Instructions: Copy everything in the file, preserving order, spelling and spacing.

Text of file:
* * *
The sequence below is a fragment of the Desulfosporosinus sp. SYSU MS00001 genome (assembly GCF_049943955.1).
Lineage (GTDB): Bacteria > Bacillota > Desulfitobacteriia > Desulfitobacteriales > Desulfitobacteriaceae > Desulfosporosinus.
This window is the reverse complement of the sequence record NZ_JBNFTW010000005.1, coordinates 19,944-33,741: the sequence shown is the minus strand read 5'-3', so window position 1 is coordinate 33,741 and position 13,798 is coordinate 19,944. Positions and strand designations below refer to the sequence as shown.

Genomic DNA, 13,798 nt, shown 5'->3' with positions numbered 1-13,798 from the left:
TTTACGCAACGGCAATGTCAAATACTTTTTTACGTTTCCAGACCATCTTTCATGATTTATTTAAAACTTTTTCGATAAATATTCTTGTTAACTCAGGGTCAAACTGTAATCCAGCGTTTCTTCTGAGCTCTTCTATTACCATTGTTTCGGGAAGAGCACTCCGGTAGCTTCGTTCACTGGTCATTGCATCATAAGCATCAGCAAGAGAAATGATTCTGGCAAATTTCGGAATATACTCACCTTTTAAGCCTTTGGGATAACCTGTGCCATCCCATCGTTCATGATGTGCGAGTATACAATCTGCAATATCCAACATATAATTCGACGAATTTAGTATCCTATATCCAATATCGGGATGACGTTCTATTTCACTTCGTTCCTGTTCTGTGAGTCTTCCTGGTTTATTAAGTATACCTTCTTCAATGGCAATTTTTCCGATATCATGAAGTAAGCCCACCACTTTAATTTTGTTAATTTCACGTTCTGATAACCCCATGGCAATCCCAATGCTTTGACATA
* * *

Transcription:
The sequence below is a fragment of the Desulfosporosinus sp. SYSU MS00001 genome (assembly GCF_049943955.1).
Lineage (GTDB): Bacteria > Bacillota > Desulfitobacteriia > Desulfitobacteriales > Desulfitobacteriaceae > Desulfosporosinus.
This window is the reverse complement of the sequence record NZ_JBNFTW010000005.1, coordinates 19,944-33,741: the sequence shown is the minus strand read 5'-3', so window position 1 is coordinate 33,741 and position 13,798 is coordinate 19,944. Positions and strand designations below refer to the sequence as shown.

Genomic DNA, 13,798 nt, shown 5'->3' with positions numbered 1-13,798 from the left:
TTTACGCAACGGCAATGTCAAATACTTTTTTACGTTTCCAGACCATCTTTCATGATTTATTTAAAACTTTTTCGATAAATATTCTTGTTAACTCAGGGTCAAACTGTAATCCAGCGTTTCTTCTGAGCTCTTCTATTACCATTGTTTCGGGAAGAGCACTCCGGTAGCTTCGTTCACTGGTCATTGCATCATAAGCATCAGCAAGAGAAATGATTCTGGCAAATTTCGGAATATACTCACCTTTTAAGCCTTTGGGATAACCTGTGCCATCCCATCGTTCATGATGTGCGAGTATACAATCTGCAATATCCAACATATAATTCGACGAATTTAGTATCCTATATCCAATATCGGGATGACGTTCTATTTCACTTCGTTCCTGTTCTGTGAGTCTTCCTGGTTTATTAAGTATACCTTCTTCAATGGCAATTTTTCCGATATCATGAAGTAAGCCCACCACTTTAATTTTGTTAATTTCACGTTCTGATAACCCCATGGCAATCCCAATGCTTTGACATA